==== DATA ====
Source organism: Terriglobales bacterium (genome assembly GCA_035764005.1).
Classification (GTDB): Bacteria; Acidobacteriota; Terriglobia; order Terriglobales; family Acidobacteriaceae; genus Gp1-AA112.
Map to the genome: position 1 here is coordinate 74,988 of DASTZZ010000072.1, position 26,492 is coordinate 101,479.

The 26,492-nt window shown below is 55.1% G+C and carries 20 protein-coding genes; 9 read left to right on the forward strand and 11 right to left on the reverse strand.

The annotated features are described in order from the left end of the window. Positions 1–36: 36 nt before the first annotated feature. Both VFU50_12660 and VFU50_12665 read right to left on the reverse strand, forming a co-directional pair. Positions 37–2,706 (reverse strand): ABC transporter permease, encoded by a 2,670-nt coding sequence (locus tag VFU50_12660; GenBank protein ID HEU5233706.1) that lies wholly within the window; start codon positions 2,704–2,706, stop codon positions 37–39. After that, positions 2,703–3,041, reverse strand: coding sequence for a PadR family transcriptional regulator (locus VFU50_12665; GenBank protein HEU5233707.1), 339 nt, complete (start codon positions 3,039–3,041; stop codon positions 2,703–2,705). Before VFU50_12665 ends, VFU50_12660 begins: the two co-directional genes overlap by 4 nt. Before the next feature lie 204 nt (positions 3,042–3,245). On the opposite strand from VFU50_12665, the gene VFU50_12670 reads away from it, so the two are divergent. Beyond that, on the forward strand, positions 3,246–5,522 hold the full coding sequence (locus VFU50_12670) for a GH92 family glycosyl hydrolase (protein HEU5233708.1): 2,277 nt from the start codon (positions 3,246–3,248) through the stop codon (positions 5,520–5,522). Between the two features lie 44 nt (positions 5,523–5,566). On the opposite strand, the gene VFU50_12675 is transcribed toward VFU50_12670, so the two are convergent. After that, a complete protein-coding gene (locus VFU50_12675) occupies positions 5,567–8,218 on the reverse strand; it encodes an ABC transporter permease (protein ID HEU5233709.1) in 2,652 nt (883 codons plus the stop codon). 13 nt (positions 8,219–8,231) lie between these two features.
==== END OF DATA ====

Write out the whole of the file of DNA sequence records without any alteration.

Source organism: Terriglobales bacterium (genome assembly GCA_035764005.1).
Classification (GTDB): Bacteria; Acidobacteriota; Terriglobia; order Terriglobales; family Acidobacteriaceae; genus Gp1-AA112.
Map to the genome: position 1 here is coordinate 74,988 of DASTZZ010000072.1, position 26,492 is coordinate 101,479.

The 26,492-nt window shown below is 55.1% G+C and carries 20 protein-coding genes; 9 read left to right on the forward strand and 11 right to left on the reverse strand.

The annotated features are described in order from the left end of the window. Positions 1–36: 36 nt before the first annotated feature. Both VFU50_12660 and VFU50_12665 read right to left on the reverse strand, forming a co-directional pair. Positions 37–2,706 (reverse strand): ABC transporter permease, encoded by a 2,670-nt coding sequence (locus tag VFU50_12660; GenBank protein ID HEU5233706.1) that lies wholly within the window; start codon positions 2,704–2,706, stop codon positions 37–39. After that, positions 2,703–3,041, reverse strand: coding sequence for a PadR family transcriptional regulator (locus VFU50_12665; GenBank protein HEU5233707.1), 339 nt, complete (start codon positions 3,039–3,041; stop codon positions 2,703–2,705). Before VFU50_12665 ends, VFU50_12660 begins: the two co-directional genes overlap by 4 nt. Before the next feature lie 204 nt (positions 3,042–3,245). On the opposite strand from VFU50_12665, the gene VFU50_12670 reads away from it, so the two are divergent. Beyond that, on the forward strand, positions 3,246–5,522 hold the full coding sequence (locus VFU50_12670) for a GH92 family glycosyl hydrolase (protein HEU5233708.1): 2,277 nt from the start codon (positions 3,246–3,248) through the stop codon (positions 5,520–5,522). Between the two features lie 44 nt (positions 5,523–5,566). On the opposite strand, the gene VFU50_12675 is transcribed toward VFU50_12670, so the two are convergent. After that, a complete protein-coding gene (locus VFU50_12675) occupies positions 5,567–8,218 on the reverse strand; it encodes an ABC transporter permease (protein ID HEU5233709.1) in 2,652 nt (883 codons plus the stop codon). 13 nt (positions 8,219–8,231) lie between these two features.